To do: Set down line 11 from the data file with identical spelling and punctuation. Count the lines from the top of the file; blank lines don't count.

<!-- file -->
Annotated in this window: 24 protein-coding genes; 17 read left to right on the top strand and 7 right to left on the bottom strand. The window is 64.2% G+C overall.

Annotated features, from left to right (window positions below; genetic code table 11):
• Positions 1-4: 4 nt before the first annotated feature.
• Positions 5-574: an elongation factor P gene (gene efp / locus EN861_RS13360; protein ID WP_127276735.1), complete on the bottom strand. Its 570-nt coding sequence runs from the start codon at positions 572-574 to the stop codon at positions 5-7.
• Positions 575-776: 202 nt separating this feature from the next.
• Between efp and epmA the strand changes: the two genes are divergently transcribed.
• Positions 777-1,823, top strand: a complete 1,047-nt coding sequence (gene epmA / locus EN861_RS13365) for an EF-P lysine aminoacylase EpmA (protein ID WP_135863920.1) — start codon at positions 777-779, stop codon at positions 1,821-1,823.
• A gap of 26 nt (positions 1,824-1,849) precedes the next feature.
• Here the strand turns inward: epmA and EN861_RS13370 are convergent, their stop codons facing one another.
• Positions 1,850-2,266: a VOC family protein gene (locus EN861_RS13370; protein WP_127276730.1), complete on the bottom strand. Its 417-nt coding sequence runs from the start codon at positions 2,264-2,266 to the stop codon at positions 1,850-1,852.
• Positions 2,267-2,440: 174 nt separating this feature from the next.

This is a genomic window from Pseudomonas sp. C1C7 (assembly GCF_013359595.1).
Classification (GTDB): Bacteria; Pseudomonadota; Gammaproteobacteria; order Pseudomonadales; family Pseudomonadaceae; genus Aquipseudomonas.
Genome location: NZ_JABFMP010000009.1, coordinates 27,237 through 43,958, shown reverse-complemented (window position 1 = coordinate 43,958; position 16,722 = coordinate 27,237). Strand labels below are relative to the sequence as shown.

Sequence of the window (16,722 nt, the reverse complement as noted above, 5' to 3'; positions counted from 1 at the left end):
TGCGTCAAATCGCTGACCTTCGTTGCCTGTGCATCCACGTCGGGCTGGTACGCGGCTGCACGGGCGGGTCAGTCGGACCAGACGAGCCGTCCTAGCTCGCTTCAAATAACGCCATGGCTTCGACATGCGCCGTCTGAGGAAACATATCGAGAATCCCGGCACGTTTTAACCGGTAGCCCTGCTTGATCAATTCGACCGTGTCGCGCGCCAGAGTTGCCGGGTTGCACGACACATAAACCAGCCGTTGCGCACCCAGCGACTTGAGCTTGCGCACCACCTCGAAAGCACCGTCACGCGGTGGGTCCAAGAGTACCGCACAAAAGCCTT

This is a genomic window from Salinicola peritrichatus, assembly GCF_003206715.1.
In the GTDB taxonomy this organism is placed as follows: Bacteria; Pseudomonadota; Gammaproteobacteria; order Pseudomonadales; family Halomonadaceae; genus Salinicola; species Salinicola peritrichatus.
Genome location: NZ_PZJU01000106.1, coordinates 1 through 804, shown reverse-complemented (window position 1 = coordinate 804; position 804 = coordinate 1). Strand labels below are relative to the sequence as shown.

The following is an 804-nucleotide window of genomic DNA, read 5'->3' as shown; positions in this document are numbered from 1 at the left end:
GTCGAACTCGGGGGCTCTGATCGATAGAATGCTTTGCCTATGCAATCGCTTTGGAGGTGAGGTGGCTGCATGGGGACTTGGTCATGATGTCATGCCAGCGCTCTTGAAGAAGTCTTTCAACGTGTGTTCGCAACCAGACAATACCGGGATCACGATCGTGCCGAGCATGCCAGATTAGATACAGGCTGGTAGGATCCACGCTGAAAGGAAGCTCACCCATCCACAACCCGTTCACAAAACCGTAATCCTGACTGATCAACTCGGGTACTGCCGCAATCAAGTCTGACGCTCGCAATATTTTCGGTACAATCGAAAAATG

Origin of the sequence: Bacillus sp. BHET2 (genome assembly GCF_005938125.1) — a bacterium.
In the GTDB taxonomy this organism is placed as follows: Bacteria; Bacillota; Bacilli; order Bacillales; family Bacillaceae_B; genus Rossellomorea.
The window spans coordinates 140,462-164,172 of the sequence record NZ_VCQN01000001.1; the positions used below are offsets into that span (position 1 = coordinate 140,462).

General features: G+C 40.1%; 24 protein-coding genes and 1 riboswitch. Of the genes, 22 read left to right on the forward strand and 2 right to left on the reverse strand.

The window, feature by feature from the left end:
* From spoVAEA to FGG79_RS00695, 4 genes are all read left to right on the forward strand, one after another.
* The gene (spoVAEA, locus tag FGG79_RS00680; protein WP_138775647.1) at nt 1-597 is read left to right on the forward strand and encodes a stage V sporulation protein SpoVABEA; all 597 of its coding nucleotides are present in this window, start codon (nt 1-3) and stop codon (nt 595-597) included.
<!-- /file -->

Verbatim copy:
• Positions 2,267-2,440: 174 nt separating this feature from the next.